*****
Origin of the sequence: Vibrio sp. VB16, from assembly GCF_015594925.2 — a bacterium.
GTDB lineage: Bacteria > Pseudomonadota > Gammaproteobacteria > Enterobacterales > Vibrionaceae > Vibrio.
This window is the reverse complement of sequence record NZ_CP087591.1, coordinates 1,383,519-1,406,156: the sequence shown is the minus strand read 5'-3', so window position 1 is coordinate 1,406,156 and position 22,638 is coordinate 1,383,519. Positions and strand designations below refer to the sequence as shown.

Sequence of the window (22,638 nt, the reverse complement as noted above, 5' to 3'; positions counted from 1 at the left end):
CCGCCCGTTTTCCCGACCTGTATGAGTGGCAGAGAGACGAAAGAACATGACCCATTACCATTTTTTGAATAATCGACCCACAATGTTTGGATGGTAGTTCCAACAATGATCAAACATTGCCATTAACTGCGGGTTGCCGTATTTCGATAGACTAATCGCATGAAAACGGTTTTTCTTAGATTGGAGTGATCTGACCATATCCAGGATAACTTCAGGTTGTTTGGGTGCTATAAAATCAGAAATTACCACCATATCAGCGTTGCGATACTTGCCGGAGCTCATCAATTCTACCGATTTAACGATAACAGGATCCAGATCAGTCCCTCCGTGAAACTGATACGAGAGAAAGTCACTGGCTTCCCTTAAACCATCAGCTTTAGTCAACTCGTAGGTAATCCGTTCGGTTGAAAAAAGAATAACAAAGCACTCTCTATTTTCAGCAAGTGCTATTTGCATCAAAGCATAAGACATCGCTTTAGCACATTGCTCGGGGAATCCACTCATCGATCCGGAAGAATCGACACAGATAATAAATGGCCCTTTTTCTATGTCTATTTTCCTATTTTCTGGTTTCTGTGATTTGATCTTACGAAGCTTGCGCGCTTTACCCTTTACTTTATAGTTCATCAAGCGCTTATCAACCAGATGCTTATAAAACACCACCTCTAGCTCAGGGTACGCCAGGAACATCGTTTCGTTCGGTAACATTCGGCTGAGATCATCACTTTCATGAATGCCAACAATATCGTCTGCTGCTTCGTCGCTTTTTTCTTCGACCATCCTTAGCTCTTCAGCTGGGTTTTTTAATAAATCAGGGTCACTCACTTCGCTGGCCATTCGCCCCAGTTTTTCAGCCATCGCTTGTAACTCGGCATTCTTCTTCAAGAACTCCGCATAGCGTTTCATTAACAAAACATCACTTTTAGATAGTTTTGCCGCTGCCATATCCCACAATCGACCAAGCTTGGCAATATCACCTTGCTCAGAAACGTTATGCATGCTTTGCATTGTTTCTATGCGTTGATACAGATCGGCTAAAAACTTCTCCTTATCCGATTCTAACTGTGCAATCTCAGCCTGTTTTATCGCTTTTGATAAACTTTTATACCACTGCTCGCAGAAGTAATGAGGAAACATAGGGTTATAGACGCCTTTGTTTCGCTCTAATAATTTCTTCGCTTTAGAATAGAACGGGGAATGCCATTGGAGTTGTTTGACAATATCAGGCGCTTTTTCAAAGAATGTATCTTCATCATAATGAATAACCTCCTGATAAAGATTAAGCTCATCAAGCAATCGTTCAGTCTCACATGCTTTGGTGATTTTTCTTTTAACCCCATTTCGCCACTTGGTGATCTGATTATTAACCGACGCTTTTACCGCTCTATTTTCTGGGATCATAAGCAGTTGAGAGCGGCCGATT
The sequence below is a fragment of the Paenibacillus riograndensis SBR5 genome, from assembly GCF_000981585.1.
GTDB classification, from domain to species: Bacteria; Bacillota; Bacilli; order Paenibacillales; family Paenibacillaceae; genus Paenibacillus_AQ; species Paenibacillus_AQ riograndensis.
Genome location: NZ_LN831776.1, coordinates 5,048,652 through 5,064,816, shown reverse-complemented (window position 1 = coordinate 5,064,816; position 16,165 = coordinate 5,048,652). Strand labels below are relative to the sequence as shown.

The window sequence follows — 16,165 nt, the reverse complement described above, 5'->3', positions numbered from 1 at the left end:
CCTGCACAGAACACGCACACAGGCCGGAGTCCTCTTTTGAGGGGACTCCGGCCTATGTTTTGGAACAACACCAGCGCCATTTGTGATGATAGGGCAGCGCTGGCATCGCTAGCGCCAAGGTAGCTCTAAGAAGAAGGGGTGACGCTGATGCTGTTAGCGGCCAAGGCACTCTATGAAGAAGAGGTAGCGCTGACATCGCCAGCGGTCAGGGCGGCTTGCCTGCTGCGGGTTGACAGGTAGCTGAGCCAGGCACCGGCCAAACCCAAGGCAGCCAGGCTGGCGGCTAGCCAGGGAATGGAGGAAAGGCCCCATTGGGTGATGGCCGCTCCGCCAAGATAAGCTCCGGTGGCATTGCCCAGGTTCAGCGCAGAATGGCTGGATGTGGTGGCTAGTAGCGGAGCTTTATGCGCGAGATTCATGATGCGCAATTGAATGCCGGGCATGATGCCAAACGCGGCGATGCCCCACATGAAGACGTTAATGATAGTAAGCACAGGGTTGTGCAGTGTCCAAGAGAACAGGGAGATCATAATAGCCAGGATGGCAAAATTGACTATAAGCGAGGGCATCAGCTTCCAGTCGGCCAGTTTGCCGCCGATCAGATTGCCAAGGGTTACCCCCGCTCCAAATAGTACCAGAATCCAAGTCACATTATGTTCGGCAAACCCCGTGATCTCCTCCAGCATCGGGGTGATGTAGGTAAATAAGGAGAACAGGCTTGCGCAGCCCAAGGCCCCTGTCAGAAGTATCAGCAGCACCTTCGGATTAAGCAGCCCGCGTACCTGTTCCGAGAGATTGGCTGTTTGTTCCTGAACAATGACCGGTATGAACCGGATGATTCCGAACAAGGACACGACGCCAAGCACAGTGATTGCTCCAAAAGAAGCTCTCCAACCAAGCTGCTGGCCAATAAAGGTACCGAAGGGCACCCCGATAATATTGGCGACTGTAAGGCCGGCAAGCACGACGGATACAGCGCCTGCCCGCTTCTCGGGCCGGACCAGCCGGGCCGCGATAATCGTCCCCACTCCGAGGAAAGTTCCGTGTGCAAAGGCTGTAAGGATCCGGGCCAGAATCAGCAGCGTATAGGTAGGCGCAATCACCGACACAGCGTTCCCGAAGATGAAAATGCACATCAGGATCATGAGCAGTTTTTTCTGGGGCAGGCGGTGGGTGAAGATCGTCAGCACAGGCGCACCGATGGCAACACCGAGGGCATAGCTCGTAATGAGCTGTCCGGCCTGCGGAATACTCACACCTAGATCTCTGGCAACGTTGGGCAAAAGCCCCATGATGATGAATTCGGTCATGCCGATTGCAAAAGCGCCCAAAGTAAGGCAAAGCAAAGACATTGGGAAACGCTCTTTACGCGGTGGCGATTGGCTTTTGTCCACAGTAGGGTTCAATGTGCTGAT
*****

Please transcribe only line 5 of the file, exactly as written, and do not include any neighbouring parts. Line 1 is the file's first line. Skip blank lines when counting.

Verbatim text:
CCGCCCGTTTTCCCGACCTGTATGAGTGGCAGAGAGACGAAAGAACATGACCCATTACCATTTTTTGAATAATCGACCCACAATGTTTGGATGGTAGTTCCAACAATGATCAAACATTGCCATTAACTGCGGGTTGCCGTATTTCGATAGACTAATCGCATGAAAACGGTTTTTCTTAGATTGGAGTGATCTGACCATATCCAGGATAACTTCAGGTTGTTTGGGTGCTATAAAATCAGAAATTACCACCATATCAGCGTTGCGATACTTGCCGGAGCTCATCAATTCTACCGATTTAACGATAACAGGATCCAGATCAGTCCCTCCGTGAAACTGATACGAGAGAAAGTCACTGGCTTCCCTTAAACCATCAGCTTTAGTCAACTCGTAGGTAATCCGTTCGGTTGAAAAAAGAATAACAAAGCACTCTCTATTTTCAGCAAGTGCTATTTGCATCAAAGCATAAGACATCGCTTTAGCACATTGCTCGGGGAATCCACTCATCGATCCGGAAGAATCGACACAGATAATAAATGGCCCTTTTTCTATGTCTATTTTCCTATTTTCTGGTTTCTGTGATTTGATCTTACGAAGCTTGCGCGCTTTACCCTTTACTTTATAGTTCATCAAGCGCTTATCAACCAGATGCTTATAAAACACCACCTCTAGCTCAGGGTACGCCAGGAACATCGTTTCGTTCGGTAACATTCGGCTGAGATCATCACTTTCATGAATGCCAACAATATCGTCTGCTGCTTCGTCGCTTTTTTCTTCGACCATCCTTAGCTCTTCAGCTGGGTTTTTTAATAAATCAGGGTCACTCACTTCGCTGGCCATTCGCCCCAGTTTTTCAGCCATCGCTTGTAACTCGGCATTCTTCTTCAAGAACTCCGCATAGCGTTTCATTAACAAAACATCACTTTTAGATAGTTTTGCCGCTGCCATATCCCACAATCGACCAAGCTTGGCAATATCACCTTGCTCAGAAACGTTATGCATGCTTTGCATTGTTTCTATGCGTTGATACAGATCGGCTAAAAACTTCTCCTTATCCGATTCTAACTGTGCAATCTCAGCCTGTTTTATCGCTTTTGATAAACTTTTATACCACTGCTCGCAGAAGTAATGAGGAAACATAGGGTTATAGACGCCTTTGTTTCGCTCTAATAATTTCTTCGCTTTAGAATAGAACGGGGAATGCCATTGGAGTTGTTTGACAATATCAGGCGCTTTTTCAAAGAATGTATCTTCATCATAATGAATAACCTCCTGATAAAGATTAAGCTCATCAAGCAATCGTTCAGTCTCACATGCTTTGGTGATTTTTCTTTTAACCCCATTTCGCCACTTGGTGATCTGATTATTAACCGACGCTTTTACCGCTCTATTTTCTGGGATCATAAGCAGTTGAGAGCGGCCGATT